No fall prevention facilities were in evidence at the accident site… The owner of a roofing company in Aberdeenshire has been prosecuted after an employee of the company sustained serious injuries after falling five metres.
The 26 year-old roof worker was working on a flat roof with a colleague on 10 November 2010 when the accident occurred.
The accident victim had been fixing some lead parts to the roof and was discarding some lead cut-offs while standing on the flat roof when he lost his balance and fell five metres to the ground below.
He landed on his right side and the impact of the fall caused his right hip to be severed from his thigh bone. He underwent surgery to insert a metal plate and four pins into his hip area and was in hospital for a total of four days while he recovered from the surgery. He also had to take 16 weeks off work before he was in a sufficiently healthy condition to resume his duties and he still experiences some pain in his right hip.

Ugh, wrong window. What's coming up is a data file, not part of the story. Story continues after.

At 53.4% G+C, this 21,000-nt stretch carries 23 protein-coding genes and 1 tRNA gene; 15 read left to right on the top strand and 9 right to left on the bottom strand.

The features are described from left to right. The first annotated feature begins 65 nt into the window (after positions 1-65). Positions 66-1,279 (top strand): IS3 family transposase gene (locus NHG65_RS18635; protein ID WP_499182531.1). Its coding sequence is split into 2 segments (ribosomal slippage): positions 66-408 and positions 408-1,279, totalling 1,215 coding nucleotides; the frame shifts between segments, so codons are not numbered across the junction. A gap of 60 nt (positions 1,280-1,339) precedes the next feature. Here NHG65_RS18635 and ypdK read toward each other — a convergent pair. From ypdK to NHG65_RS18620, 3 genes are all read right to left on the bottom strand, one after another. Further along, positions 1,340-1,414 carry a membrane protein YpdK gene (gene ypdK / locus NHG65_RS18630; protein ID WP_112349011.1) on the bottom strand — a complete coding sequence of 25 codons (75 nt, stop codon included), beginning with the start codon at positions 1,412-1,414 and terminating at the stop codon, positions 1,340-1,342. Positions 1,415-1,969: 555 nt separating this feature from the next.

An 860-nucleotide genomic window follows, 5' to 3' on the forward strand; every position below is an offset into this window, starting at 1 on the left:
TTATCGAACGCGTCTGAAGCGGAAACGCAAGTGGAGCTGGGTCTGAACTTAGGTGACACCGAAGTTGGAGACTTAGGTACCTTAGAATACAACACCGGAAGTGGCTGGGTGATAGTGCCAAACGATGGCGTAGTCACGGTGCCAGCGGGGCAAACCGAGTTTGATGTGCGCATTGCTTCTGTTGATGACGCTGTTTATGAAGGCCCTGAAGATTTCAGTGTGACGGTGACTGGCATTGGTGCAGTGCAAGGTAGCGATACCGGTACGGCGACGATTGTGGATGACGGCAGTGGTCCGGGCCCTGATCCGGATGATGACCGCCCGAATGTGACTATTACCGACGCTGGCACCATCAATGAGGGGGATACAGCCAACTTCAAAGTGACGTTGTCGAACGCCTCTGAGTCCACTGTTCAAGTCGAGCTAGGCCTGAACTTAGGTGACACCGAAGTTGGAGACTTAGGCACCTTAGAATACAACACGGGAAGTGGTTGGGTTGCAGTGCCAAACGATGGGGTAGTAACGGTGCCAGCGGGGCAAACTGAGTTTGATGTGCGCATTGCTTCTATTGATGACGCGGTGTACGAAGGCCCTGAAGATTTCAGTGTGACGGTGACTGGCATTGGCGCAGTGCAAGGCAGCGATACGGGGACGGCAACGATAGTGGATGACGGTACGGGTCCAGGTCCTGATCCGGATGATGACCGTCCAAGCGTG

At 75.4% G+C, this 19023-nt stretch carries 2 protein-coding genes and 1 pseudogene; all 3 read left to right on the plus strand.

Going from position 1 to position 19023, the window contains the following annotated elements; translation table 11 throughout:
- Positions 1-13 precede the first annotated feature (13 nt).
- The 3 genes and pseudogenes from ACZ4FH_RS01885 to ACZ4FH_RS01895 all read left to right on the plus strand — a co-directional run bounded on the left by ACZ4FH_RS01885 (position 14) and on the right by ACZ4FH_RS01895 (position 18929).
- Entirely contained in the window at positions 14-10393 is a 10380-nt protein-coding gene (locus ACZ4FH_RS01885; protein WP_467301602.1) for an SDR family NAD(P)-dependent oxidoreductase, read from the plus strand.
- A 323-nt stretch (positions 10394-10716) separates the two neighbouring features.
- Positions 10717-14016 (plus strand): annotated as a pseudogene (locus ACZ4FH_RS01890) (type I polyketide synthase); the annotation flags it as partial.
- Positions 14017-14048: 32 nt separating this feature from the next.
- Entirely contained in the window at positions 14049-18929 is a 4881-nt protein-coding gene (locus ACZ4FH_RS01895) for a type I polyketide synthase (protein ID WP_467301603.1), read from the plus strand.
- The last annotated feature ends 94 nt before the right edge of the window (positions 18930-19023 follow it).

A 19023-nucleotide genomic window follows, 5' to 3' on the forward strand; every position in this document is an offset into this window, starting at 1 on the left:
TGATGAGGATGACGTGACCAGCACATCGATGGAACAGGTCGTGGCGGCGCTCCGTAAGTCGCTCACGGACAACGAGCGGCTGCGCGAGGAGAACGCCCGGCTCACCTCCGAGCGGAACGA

The HSE investigation into the accident discovered a serious lack of safety measures for working at heights. There was no scaffolding or any other kind of fall prevention facilities in place that might have either prevented the fall or lessened the impact of a fall. The HSE were also critical of the fact that the owner of the roofing company had not visited the site in the days preceding the accident to provide any necessary supervision or training.
The owner was fined £15,000 at Aberdeen Sheriff Court after pleading guilty to breaching Regulation 4 of The Work at Height Regulations 2005.
Liz Standen, the HSE Inspector who investigated the case spoke after the hearing:
“The man was very lucky to survive a five metre fall. He suffered serious injuries because his employer did not ensure that the flat roof area was safe to use, with the necessary fall prevention equipment in place, before work started and he did not given any specific instructions about how to carry out the work safely.
“This incident was completely avoidable if Mr Mackie had planned the work in advance and simple measures such as suitable barriers had been in place.”
The HSE reported that in 2010/11 a total of 38 people (both employees and self-employed) in Britain died and there were 3,177 serious injuries after work-related falls from height.